Let there be light: Florence Nightingale

This year, 2020, the word Nightingale has acquired new connotations. It is no longer just a word to refer to a passerine bird with beautiful and powerful birdsong, it is the name that NHS England has given to the temporary hospitals set up for the COVID-19 pandemic. In normal circumstances it is indeed a very good name to use for a hospital, but given the circumstances, it becomes more poignant. It is even more so considering the fact that this year, 2020, is the bicentenary go Florence Nightingale’s birth.

Florence Nightingale was born on 12th May, 1820 in Florence, Italy (hence the name!) and became a social reformer, statistician, and the founder of modern nursing. She became the first woman to be elected to be a Fellow of the Royal Society in 1874.

With the power of data, Nightingale was able to save lives and change policy. Her analysis of data from the Crimean War was compelling and persuasive in its simplicity. It allowed her and her team to pay attention to time – tracking admissions to hospital and crucially deaths – on a month by month basis. We must remember that the power of statistical tests as we know today were not established tools and the work horse of statistics, regression, was decades in the future. The data analysis presented in columns and rows as supported by powerful graphics that many of us admire today.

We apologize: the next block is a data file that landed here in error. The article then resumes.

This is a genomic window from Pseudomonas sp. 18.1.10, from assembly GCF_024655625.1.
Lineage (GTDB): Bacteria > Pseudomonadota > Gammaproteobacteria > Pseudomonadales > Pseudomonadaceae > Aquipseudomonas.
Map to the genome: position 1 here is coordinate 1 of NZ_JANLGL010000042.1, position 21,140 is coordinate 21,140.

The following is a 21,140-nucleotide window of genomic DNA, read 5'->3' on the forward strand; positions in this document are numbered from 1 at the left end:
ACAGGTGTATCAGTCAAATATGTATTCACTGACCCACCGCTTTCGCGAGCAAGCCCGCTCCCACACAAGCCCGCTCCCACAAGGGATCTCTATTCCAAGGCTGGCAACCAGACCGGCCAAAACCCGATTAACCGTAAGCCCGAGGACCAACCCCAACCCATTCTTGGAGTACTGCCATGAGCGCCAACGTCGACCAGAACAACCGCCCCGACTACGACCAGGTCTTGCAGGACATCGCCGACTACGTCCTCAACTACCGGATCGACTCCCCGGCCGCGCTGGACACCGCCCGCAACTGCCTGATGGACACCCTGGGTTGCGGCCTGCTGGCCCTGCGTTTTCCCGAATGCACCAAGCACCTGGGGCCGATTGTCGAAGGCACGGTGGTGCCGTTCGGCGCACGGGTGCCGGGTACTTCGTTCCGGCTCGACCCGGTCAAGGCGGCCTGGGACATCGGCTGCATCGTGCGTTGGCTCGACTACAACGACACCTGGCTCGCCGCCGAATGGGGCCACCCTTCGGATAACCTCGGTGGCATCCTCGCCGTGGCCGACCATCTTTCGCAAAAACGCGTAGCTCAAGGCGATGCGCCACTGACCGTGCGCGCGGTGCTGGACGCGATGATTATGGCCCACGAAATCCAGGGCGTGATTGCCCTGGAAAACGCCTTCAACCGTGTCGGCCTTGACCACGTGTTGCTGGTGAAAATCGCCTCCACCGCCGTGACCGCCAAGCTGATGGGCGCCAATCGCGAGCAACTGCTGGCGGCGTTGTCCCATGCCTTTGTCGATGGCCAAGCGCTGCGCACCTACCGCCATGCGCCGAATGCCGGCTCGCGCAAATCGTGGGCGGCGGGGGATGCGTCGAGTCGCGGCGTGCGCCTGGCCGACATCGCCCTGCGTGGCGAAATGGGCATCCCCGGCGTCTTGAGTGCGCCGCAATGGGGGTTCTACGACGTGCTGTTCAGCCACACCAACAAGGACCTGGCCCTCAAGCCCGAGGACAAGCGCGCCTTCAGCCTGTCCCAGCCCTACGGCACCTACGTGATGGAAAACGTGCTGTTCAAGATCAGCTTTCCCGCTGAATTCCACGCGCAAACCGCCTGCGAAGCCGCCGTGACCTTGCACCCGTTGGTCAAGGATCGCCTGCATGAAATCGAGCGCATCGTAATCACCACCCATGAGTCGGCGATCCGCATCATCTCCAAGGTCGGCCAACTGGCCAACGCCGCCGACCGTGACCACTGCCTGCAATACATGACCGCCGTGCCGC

In 2014 had an opportunity to admire her Nightingale Roses, or to use its formal name polar area charts, in the exhibition Science is Beautiful at the British Library.

Florence Nightingale’s “rose diagram”, showing the Causes of Mortality in the Army in the East, 1858. Photograph: /British Library

These and other charts were used in the report that she later published in 1858 under the title “Notes in Matters Affecting the Health, Efficiency, and Hospital Administration of the British Army”. The report included charts of deaths by barometric pressure and temperature, showing that deaths were higher in hotter months compared to cooler ones. In polar charts shown above Nightingale presents the decrease in death rates that have been achieved. Let’s read it from her own hand; here is the note the accompanying the chart above:

The areas of the blue, red & black wedges are each measured from the centre as the common vortex.

The blue wedges measured from the centre of the circle represent area for area the deaths from Preventible or Mitigable Zymotic diseases, the red wedged measured from the centre the deaths from wounds, & the black wedged measured from the centre the deaths from all other causes.

The black line across the read triangle in Nov. 1854 marks the boundary of the deaths from all other caused during the month.

In October 1854, & April 1855, the black area coincides with the red, in January & February 1855, the blue area coincides with the black.

The entire areas may be compared bu following the blue, the read & the black lines enclosing them.

Nightingale recognised that soldiers were dying from other causes: malnutrition, poor sanitation, and lack of activity. Her aim was to improve the conditions of wounded soldiers and improve their chances of survival. This was evidence that later helped put focus on the importance of patient welfare.